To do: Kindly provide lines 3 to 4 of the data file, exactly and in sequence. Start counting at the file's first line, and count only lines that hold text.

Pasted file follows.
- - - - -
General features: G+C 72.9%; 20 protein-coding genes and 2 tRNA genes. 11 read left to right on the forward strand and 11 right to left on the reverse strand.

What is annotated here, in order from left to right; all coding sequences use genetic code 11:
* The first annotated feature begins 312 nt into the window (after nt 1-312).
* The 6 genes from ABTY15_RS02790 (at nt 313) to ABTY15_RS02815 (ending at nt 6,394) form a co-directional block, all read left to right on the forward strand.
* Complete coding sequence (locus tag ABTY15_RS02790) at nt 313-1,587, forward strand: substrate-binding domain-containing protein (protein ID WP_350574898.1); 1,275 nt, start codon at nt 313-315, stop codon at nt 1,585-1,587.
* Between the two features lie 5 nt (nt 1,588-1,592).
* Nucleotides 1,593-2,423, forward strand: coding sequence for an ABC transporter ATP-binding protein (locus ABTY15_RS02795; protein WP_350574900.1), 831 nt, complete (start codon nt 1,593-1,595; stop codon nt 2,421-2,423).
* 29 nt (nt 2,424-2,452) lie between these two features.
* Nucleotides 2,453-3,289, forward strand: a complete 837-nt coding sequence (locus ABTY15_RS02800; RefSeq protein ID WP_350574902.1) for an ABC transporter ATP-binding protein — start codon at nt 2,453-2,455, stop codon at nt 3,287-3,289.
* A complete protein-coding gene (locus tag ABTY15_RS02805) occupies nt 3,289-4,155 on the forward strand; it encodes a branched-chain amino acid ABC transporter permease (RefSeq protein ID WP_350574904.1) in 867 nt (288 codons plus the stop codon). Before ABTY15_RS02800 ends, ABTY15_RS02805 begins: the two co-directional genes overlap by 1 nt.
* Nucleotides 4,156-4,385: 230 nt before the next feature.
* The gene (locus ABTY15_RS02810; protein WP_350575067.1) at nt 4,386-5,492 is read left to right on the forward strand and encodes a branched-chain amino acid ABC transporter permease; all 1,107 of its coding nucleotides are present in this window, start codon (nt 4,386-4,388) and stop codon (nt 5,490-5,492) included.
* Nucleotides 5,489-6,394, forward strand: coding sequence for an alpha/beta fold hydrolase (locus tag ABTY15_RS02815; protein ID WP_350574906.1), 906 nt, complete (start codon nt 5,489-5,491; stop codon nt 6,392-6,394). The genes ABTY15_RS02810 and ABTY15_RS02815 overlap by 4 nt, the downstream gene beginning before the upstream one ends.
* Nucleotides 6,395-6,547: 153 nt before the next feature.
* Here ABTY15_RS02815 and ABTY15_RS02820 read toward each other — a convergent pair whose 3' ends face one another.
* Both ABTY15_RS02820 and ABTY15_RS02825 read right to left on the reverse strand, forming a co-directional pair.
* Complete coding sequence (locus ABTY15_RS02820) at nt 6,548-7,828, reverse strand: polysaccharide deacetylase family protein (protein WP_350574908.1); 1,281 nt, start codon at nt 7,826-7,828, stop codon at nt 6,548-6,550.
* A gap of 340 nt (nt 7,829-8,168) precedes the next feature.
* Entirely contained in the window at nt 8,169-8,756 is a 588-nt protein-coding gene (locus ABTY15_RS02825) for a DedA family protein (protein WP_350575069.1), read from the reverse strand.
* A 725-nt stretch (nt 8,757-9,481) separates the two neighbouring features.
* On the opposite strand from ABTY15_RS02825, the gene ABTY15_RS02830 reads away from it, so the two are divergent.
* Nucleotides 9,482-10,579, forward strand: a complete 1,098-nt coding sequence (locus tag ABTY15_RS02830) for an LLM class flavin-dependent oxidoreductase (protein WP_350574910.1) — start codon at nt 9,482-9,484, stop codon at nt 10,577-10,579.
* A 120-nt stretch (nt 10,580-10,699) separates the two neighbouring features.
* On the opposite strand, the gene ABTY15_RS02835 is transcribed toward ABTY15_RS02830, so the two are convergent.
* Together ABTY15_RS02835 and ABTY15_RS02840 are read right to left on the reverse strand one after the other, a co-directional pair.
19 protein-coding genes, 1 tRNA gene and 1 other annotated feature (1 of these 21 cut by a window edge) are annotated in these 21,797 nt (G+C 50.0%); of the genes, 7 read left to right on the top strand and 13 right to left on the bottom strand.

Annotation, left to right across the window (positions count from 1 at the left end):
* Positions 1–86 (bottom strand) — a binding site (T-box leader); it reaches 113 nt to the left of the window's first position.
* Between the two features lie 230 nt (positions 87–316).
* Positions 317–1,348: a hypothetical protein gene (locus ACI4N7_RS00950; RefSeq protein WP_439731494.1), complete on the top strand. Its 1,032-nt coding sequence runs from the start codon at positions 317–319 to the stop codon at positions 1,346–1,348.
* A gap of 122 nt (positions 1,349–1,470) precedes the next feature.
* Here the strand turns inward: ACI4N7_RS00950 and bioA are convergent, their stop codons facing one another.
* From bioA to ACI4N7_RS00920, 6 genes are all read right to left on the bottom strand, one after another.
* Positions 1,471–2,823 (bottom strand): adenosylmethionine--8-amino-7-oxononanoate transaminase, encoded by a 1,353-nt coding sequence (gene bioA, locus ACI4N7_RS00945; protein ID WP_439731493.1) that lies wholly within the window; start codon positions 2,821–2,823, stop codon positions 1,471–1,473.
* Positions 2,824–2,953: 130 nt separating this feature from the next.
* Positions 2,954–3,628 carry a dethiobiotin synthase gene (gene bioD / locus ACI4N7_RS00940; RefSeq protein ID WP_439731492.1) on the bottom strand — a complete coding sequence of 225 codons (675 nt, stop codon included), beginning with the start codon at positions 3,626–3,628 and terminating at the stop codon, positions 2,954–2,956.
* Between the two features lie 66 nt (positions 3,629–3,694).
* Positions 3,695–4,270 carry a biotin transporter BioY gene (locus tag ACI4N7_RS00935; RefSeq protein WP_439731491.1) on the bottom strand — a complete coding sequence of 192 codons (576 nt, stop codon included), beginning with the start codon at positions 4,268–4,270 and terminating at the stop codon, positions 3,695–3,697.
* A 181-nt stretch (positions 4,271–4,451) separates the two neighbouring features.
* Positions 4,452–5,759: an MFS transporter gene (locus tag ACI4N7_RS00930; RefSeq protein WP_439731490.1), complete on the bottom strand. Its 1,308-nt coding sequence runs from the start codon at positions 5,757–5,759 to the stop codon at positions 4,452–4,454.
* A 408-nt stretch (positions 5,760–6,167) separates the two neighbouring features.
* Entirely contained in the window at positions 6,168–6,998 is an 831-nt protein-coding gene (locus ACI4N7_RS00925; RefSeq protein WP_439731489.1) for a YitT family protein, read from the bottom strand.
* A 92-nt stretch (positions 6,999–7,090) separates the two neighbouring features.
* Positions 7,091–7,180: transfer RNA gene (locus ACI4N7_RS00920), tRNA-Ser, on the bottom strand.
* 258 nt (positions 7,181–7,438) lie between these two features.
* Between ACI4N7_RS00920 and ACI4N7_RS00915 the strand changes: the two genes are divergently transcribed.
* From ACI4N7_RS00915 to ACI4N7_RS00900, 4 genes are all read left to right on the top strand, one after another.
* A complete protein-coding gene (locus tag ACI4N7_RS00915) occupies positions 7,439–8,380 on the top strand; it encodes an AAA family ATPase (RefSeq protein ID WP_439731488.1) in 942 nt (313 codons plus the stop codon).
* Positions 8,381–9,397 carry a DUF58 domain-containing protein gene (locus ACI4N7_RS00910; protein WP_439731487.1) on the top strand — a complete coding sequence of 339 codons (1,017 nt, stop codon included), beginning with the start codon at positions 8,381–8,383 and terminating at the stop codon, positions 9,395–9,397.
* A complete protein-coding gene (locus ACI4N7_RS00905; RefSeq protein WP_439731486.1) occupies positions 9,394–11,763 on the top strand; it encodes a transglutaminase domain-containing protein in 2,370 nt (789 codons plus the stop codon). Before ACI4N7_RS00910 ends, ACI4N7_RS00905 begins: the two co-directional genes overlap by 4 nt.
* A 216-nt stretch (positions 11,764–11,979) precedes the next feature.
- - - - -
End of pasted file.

* The first annotated feature begins 312 nt into the window (after nt 1-312).
* The 6 genes from ABTY15_RS02790 (at nt 313) to ABTY15_RS02815 (ending at nt 6,394) form a co-directional block, all read left to right on the forward strand.